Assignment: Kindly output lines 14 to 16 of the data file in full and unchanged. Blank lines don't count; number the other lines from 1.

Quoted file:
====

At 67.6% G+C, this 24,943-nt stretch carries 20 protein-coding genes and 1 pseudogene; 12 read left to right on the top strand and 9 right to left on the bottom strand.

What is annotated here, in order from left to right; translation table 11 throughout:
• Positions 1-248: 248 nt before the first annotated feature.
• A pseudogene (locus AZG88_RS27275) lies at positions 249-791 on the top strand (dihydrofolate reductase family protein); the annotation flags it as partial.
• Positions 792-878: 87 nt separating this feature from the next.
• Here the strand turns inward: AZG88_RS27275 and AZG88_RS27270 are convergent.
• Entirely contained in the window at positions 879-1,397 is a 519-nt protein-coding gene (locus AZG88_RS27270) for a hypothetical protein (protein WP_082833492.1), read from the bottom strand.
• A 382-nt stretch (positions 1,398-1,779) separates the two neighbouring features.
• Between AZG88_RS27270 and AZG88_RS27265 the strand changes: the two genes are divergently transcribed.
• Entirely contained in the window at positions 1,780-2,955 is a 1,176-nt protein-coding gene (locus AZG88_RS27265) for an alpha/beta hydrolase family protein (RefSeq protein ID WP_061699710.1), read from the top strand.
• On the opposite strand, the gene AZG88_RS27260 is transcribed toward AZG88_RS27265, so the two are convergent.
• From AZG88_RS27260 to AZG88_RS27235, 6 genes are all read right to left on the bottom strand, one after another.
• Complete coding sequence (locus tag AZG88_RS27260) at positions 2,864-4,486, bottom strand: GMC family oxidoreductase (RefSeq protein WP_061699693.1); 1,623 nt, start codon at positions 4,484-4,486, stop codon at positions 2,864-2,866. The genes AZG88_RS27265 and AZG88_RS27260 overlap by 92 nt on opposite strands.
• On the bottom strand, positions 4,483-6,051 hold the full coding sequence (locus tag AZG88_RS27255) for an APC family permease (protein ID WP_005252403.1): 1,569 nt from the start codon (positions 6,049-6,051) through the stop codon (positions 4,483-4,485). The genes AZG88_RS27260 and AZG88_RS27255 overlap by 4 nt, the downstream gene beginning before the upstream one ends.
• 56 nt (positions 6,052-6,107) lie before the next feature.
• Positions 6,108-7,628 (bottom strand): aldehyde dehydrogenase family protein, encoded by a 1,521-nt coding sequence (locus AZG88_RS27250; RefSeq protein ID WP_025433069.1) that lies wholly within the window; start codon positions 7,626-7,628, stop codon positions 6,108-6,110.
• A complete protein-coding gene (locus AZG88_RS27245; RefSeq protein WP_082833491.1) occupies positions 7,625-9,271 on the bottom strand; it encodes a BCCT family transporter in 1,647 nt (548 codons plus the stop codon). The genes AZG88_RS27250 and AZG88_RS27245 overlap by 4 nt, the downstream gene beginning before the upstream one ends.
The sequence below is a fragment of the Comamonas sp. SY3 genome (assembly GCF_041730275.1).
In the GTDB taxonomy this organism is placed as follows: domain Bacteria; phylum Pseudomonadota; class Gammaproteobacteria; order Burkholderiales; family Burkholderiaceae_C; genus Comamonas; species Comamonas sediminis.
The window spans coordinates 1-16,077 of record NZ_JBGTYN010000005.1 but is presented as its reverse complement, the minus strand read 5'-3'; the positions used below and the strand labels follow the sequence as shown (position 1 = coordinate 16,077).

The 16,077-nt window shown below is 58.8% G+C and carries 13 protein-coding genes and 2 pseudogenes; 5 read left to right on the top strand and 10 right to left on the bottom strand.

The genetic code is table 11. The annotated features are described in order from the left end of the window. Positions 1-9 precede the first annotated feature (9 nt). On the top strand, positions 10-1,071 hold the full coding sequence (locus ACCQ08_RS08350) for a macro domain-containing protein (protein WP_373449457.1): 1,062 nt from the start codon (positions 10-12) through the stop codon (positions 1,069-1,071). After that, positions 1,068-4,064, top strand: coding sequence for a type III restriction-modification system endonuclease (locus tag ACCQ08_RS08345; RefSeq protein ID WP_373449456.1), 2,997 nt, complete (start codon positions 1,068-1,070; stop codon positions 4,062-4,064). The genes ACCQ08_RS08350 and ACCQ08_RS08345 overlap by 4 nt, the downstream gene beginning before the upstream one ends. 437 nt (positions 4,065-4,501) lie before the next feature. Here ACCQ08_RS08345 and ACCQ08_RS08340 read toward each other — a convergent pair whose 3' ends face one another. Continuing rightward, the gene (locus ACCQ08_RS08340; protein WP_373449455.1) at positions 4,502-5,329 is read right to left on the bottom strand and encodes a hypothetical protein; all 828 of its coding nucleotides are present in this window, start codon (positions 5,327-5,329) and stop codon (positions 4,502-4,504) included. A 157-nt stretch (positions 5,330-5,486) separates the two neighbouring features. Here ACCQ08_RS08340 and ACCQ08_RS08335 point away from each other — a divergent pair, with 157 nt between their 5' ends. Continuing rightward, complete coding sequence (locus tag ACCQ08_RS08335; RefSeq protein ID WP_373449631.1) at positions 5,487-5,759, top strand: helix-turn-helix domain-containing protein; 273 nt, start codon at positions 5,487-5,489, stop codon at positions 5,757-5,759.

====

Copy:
• On the bottom strand, positions 4,483-6,051 hold the full coding sequence (locus tag AZG88_RS27255) for an APC family permease (protein ID WP_005252403.1): 1,569 nt from the start codon (positions 6,049-6,051) through the stop codon (positions 4,483-4,485). The genes AZG88_RS27260 and AZG88_RS27255 overlap by 4 nt, the downstream gene beginning before the upstream one ends.
• 56 nt (positions 6,052-6,107) lie before the next feature.
• Positions 6,108-7,628 (bottom strand): aldehyde dehydrogenase family protein, encoded by a 1,521-nt coding sequence (locus AZG88_RS27250; RefSeq protein ID WP_025433069.1) that lies wholly within the window; start codon positions 7,626-7,628, stop codon positions 6,108-6,110.